A comparison of the contributions of temperature and SH to RH change was performed in order to determine the main factor responsible for trends. Contributions from temperature were calculated according to Equation (9). Contributions from SH were calculated according to Equation (10). If a contribution was determined to be more than 50%, the factor was considered to be a dominant one for changes in RH, while a value of less than 50% indicates a non-dominant factor. A negative value indicates that the contribution is the opposite of changes in RH.
According to the spatial distribution of the contribution, eastern China was divided into two regions: (1) a northern region (NEC), roughly north of 35° N; and (2) a southern region (SEC) (Figure 5). Figure 5 provides the distribution of contributions at the pixel scale. Figure 6 displays regional statistics regarding the effects, as well as the contribution from temperature and SH. Lower-tropospheric warming reduced RH across China (Figure 4a) and was considered to be a deterministic cause for the decline in RH over the entire country, eastern China, and NEC with contributions of 131%, 76%, and 105%, respectively (Figure 6).
As shown in Figure 5c, an increase in RH largely occurred over western China. All of the contributions from SH over regions with an increase in RH were more than 50%. The mean contribution of temperature was −125%. The SH contribution was 225%. The SH contribution indicated that the increase in SH eliminated the counterproductive effect from increased lower-tropospheric temperature and resulted in a net increase in RH over western China (Figure 6). Over SEC, a decline in RH was primarily attributed to a decrease in SH with a contribution of 62%.

4. Discussion

Wu, et al. [26] determined a high correlation between lower-tropospheric RH and light rain days over eastern China where light rain days decreased and used lower-tropospheric RH as a proxy for understanding the underlying cause of changes in light rain days. In our work, lower-tropospheric RH was also determined to be highly correlated with light rain days over western China where light rain days increased. Our results suggest that increased lower-tropospheric temperature, with a contribution of 60%, was the main factor for light rain reduction over the northern region of eastern China. In general, this finding is consistent with the work of Wu, et al. [26] although SH, with a contribution of 60%, played a major role in the decrease of light rain days over southern regions of eastern China.
The work of Qian, et al. [23], Fu, et al. [34], Huang and Wen [25], and Liu, et al. [35] attributed the reduction of light rain days over eastern China to increases in lower-tropospheric temperatures that were capable of one or more of the following: (1) increasing the dew-point temperature; (2) causing a rise in the condensation height of precipitable clouds and reducing cloudage; and (3) weakening atmospheric stability and strengthening upward motion such that precipitation intensity increased and light rain events decreased. Nevertheless, universal increases in lower-tropospheric temperature cannot explain increasing trends in light rain events over western China. Some researchers have suggested that significant increases in aerosol concentrations due to air pollution are responsible for decreases in light rain events. Increases in aerosol concentrations can cause significant declines in raindrop concentrations and can delay raindrop formation because smaller cloud droplets are less efficient during collision and coalescence processes [8,21]. However, large uncertainties remain concerning the effect of aerosols on precipitation intensity [35]. Additionally, Liu, et al. [35] indicated that anthropogenic aerosols are not a major cause of light rain change over remote equatorial oceanic region where the effects of anthropogenic aerosols are lessened. In this work, lower-tropospheric temperature and SH were determined to have strong effects on light rain events. Increases in lower-tropospheric temperatures were determined to reduce light rain days over the entire country, while variations in SH resulted in regional trend differences for light rain days.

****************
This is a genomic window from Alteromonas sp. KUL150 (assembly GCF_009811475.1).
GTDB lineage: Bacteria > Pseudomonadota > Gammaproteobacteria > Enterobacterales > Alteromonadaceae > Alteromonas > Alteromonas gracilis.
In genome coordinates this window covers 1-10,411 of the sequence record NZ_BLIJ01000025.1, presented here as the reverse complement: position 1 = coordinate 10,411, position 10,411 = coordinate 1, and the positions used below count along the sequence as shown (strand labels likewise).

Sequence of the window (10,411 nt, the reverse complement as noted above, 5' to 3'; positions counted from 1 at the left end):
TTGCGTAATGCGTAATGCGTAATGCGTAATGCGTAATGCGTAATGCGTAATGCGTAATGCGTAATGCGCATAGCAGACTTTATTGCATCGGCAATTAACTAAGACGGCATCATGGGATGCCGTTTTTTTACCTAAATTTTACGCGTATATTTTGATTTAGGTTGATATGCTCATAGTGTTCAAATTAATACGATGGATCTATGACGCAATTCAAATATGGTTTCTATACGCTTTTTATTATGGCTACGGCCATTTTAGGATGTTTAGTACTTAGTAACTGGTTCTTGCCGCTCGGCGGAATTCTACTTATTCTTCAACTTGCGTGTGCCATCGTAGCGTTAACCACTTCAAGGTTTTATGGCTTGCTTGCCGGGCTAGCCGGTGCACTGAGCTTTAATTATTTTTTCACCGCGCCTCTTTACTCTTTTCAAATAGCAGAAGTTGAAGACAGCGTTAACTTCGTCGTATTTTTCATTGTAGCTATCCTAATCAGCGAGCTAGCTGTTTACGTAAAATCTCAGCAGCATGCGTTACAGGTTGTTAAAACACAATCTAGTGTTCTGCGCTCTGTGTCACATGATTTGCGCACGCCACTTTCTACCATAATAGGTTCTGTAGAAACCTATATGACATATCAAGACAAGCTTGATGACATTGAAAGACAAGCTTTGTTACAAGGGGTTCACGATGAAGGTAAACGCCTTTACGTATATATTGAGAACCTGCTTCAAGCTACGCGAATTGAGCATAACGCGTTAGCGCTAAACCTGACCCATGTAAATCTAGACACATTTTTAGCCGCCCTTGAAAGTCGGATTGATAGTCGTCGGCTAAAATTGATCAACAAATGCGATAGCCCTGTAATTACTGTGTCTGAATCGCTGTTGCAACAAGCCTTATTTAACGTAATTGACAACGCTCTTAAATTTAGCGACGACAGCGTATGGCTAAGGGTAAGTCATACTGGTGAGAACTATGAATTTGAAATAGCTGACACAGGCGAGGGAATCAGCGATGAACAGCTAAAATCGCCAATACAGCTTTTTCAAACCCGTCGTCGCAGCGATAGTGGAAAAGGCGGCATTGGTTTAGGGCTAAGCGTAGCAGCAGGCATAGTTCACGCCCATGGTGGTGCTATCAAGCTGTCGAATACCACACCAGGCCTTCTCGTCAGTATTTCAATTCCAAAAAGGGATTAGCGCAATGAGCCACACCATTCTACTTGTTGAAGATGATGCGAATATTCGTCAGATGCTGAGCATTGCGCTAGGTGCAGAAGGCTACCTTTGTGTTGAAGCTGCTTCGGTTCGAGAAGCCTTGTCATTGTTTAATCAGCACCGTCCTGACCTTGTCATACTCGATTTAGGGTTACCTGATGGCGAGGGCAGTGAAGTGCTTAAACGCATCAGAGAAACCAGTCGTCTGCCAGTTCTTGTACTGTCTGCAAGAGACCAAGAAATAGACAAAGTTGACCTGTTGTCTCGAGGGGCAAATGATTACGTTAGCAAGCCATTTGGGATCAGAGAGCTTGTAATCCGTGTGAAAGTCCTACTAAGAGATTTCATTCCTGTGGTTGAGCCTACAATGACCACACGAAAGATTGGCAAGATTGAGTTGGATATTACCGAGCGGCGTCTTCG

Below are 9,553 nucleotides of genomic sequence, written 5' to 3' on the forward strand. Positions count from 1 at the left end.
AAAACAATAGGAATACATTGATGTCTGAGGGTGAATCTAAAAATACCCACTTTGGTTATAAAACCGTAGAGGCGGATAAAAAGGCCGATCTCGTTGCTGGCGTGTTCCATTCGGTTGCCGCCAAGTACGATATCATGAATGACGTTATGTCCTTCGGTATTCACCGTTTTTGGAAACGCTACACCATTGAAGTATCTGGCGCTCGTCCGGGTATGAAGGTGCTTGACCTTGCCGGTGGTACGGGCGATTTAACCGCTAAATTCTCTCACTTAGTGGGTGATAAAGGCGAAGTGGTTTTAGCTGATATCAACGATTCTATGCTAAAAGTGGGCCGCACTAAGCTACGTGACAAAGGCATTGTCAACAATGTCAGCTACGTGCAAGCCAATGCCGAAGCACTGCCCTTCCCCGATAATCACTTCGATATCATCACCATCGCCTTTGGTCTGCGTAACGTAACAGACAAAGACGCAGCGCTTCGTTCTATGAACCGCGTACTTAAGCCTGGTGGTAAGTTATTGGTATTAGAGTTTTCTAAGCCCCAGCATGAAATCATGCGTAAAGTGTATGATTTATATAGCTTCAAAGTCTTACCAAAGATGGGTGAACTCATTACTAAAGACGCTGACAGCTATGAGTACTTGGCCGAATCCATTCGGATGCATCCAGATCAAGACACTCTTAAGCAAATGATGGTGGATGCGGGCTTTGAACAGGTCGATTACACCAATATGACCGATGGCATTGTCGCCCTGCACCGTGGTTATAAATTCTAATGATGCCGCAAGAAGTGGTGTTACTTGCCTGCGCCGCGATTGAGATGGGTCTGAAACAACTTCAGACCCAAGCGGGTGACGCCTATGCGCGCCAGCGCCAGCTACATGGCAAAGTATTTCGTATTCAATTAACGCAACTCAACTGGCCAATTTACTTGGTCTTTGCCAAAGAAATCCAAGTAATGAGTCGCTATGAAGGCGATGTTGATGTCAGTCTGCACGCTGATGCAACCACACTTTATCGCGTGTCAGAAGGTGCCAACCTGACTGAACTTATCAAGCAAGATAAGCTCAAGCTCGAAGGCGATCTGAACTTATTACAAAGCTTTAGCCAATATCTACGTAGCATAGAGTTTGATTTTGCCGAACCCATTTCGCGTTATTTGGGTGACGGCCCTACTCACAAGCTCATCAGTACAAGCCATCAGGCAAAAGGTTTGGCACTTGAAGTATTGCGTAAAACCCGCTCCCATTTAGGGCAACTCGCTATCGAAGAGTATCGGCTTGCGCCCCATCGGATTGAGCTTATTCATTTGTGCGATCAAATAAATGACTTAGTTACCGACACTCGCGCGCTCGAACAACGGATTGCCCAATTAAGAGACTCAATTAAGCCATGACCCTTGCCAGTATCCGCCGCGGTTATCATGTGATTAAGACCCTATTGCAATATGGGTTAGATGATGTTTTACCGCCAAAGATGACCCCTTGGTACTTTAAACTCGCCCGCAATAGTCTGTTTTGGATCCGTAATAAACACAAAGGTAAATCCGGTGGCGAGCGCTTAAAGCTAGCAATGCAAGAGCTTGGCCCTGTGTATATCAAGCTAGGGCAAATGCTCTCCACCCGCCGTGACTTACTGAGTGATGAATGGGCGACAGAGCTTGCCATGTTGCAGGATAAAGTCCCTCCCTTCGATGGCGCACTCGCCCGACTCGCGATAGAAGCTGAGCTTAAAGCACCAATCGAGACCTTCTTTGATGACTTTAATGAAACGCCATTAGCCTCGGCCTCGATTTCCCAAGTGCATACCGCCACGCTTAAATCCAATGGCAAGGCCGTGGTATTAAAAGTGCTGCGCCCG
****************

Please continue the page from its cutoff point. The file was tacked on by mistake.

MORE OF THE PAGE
5. Conclusions

In this work, we detected spatial and temporal trends in light rain days over China from 1960 to 2014. To analyze the underlying causes of trends, lower-tropospheric RH was used as a proxy. The respective effects of lower-tropospheric SH and temperature on changes in light rain days were quantified and the main factor was detected by comparing the contributions of SH and temperature to changes in light rain days.
Light rain days over eastern China exhibited a significant decrease of 0.25 days·year−1. Over western China, they significantly increased with a rate of 0.05 days·year−1. Lower-tropospheric RH was highly correlated with light rain days and affected spatial and temporal trends over eastern and western China. Increases in lower-tropospheric temperatures were a deterministic cause for declines in light rain days over the entire country, with contributions of 131%. The contribution varied from 76% for eastern China and 105% for NEC. Increases in SH contributed 225% and resulted in increases in light rain days over western China. Over SEC, a decline in light rain days was largely determined by a decrease in SH, with a contribution of 62%. In conclusion, our results suggest that increases in lower-tropospheric temperatures reduced light rain days over the entire country of China. Variations in SH dominated regional trend differences for light rain days. Investigating light rain changes is helpful for understanding regional precipitation responses to regional climate change and global warming. Overall, the findings presented here may help the scientific community better understand changes in atmospheric precipitation.

Acknowledgments